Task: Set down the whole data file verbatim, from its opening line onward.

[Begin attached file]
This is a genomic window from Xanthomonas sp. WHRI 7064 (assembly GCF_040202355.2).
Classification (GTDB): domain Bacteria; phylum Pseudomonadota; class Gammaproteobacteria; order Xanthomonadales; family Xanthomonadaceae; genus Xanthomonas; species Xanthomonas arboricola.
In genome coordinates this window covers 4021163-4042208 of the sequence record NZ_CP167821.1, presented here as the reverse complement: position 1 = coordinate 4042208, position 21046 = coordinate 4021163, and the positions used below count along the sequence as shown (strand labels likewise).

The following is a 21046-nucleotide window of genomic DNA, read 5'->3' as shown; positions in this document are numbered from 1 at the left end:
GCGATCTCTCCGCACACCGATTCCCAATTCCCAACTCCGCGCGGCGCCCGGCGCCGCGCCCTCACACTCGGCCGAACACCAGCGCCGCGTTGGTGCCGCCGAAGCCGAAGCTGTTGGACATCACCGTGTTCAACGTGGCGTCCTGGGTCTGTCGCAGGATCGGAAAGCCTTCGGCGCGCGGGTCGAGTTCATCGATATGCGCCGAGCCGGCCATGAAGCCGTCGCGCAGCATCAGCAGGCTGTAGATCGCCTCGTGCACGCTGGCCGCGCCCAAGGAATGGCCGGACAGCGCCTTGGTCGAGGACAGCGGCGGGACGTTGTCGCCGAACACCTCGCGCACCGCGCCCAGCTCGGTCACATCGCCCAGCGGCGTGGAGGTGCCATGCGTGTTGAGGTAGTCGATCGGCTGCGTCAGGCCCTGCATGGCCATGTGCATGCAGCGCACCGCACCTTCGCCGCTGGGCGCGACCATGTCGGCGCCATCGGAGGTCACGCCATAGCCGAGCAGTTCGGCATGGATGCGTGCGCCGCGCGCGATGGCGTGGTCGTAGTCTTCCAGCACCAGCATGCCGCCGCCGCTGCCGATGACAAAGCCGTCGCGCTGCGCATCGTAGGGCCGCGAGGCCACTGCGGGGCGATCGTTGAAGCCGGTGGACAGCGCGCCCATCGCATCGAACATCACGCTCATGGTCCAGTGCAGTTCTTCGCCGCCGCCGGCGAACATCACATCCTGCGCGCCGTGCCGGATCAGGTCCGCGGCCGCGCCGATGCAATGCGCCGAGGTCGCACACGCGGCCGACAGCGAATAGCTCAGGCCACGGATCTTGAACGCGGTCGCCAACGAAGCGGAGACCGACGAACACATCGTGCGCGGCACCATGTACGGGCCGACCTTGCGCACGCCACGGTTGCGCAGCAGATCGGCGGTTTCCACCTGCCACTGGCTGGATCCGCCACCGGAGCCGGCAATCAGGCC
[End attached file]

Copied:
This is a genomic window from Xanthomonas sp. WHRI 7064 (assembly GCF_040202355.2).
Classification (GTDB): domain Bacteria; phylum Pseudomonadota; class Gammaproteobacteria; order Xanthomonadales; family Xanthomonadaceae; genus Xanthomonas; species Xanthomonas arboricola.
In genome coordinates this window covers 4021163-4042208 of the sequence record NZ_CP167821.1, presented here as the reverse complement: position 1 = coordinate 4042208, position 21046 = coordinate 4021163, and the positions used below count along the sequence as shown (strand labels likewise).

The following is a 21046-nucleotide window of genomic DNA, read 5'->3' as shown; positions in this document are numbered from 1 at the left end:
GCGATCTCTCCGCACACCGATTCCCAATTCCCAACTCCGCGCGGCGCCCGGCGCCGCGCCCTCACACTCGGCCGAACACCAGCGCCGCGTTGGTGCCGCCGAAGCCGAAGCTGTTGGACATCACCGTGTTCAACGTGGCGTCCTGGGTCTGTCGCAGGATCGGAAAGCCTTCGGCGCGCGGGTCGAGTTCATCGATATGCGCCGAGCCGGCCATGAAGCCGTCGCGCAGCATCAGCAGGCTGTAGATCGCCTCGTGCACGCTGGCCGCGCCCAAGGAATGGCCGGACAGCGCCTTGGTCGAGGACAGCGGCGGGACGTTGTCGCCGAACACCTCGCGCACCGCGCCCAGCTCGGTCACATCGCCCAGCGGCGTGGAGGTGCCATGCGTGTTGAGGTAGTCGATCGGCTGCGTCAGGCCCTGCATGGCCATGTGCATGCAGCGCACCGCACCTTCGCCGCTGGGCGCGACCATGTCGGCGCCATCGGAGGTCACGCCATAGCCGAGCAGTTCGGCATGGATGCGTGCGCCGCGCGCGATGGCGTGGTCGTAGTCTTCCAGCACCAGCATGCCGCCGCCGCTGCCGATGACAAAGCCGTCGCGCTGCGCATCGTAGGGCCGCGAGGCCACTGCGGGGCGATCGTTGAAGCCGGTGGACAGCGCGCCCATCGCATCGAACATCACGCTCATGGTCCAGTGCAGTTCTTCGCCGCCGCCGGCGAACATCACATCCTGCGCGCCGTGCCGGATCAGGTCCGCGGCCGCGCCGATGCAATGCGCCGAGGTCGCACACGCGGCCGACAGCGAATAGCTCAGGCCACGGATCTTGAACGCGGTCGCCAACGAAGCGGAGACCGACGAACACATCGTGCGCGGCACCATGTACGGGCCGACCTTGCGCACGCCACGGTTGCGCAGCAGATCGGCGGTTTCCACCTGCCACTGGCTGGATCCGCCACCGGAGCCGGCAATCAGGCC